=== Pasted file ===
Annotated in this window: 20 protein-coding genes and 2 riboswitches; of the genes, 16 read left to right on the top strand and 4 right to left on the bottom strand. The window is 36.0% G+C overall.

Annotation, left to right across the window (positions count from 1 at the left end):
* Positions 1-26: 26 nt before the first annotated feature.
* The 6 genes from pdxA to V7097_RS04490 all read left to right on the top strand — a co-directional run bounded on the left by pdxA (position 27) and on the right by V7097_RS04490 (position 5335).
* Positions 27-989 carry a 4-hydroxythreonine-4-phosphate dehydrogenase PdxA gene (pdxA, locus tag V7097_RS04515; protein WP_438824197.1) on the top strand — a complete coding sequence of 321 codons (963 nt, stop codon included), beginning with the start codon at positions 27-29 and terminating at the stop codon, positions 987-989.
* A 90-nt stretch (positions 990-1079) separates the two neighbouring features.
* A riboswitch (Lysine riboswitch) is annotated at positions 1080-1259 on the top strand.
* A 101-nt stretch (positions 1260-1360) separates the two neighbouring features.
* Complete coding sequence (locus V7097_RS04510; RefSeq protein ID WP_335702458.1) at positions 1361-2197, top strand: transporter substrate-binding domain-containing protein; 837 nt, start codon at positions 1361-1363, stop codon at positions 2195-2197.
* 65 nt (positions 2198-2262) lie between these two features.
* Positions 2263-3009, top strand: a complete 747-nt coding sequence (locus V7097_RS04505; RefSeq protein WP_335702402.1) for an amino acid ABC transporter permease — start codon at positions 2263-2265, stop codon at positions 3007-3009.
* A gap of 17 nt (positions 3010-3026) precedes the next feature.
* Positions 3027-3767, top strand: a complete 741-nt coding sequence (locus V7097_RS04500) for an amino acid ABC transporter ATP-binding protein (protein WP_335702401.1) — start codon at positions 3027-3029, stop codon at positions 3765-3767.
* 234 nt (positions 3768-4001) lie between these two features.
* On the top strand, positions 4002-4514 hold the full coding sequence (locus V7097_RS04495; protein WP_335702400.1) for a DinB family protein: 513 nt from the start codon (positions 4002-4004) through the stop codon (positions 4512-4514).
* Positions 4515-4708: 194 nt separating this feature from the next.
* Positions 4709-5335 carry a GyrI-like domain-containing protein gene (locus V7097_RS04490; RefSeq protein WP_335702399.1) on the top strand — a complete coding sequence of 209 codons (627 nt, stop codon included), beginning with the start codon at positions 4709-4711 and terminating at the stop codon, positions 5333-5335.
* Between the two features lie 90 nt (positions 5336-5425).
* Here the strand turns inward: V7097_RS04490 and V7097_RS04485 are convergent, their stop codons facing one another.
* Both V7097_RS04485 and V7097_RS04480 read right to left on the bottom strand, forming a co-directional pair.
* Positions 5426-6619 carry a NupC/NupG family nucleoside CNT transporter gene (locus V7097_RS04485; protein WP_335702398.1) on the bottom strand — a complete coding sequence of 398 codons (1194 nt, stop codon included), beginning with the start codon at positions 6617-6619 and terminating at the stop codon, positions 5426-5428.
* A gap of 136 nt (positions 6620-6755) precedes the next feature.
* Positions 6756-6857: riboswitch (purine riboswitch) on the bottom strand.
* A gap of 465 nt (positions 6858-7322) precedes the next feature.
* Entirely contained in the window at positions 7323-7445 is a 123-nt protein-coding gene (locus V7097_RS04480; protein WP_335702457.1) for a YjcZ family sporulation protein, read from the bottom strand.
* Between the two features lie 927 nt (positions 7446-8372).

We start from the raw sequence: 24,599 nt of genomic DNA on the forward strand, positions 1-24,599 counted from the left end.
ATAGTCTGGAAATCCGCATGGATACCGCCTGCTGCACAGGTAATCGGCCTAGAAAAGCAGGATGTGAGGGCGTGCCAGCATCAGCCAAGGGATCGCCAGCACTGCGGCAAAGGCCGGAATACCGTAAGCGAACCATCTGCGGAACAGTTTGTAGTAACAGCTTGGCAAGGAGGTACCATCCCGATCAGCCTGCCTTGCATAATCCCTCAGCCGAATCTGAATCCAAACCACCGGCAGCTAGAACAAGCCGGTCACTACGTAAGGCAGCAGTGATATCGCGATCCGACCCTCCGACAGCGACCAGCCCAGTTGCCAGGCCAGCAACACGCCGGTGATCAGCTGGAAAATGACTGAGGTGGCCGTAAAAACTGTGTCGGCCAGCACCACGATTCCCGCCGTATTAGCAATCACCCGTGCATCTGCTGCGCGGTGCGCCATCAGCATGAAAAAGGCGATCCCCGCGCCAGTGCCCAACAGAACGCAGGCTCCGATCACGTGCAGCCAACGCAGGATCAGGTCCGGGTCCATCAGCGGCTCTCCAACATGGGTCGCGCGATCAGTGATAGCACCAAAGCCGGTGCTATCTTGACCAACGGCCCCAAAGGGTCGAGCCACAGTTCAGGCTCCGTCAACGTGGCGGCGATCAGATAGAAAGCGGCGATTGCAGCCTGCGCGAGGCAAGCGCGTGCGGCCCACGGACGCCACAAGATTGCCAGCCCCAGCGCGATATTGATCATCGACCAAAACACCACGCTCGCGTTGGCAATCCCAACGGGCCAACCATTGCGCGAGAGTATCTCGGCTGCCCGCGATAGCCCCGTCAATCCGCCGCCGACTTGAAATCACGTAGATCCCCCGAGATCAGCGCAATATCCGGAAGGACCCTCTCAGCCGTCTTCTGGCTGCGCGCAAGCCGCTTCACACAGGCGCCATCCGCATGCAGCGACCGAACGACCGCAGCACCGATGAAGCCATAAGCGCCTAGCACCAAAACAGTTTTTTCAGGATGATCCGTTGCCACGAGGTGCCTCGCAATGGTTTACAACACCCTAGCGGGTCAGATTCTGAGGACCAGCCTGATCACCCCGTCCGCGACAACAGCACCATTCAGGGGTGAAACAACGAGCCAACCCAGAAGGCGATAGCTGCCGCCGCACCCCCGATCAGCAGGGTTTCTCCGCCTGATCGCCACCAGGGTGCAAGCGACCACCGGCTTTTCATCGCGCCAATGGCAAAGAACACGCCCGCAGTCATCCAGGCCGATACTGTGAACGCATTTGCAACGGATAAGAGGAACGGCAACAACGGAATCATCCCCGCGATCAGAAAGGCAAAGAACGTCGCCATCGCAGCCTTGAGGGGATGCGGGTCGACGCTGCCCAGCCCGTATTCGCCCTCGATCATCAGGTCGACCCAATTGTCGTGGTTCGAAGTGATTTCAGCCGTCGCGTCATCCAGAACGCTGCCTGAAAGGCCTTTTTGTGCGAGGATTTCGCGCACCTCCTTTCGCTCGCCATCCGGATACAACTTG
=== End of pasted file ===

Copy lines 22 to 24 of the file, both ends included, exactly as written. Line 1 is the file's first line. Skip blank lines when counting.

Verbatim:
* A gap of 136 nt (positions 6620-6755) precedes the next feature.
* Positions 6756-6857: riboswitch (purine riboswitch) on the bottom strand.
* A gap of 465 nt (positions 6858-7322) precedes the next feature.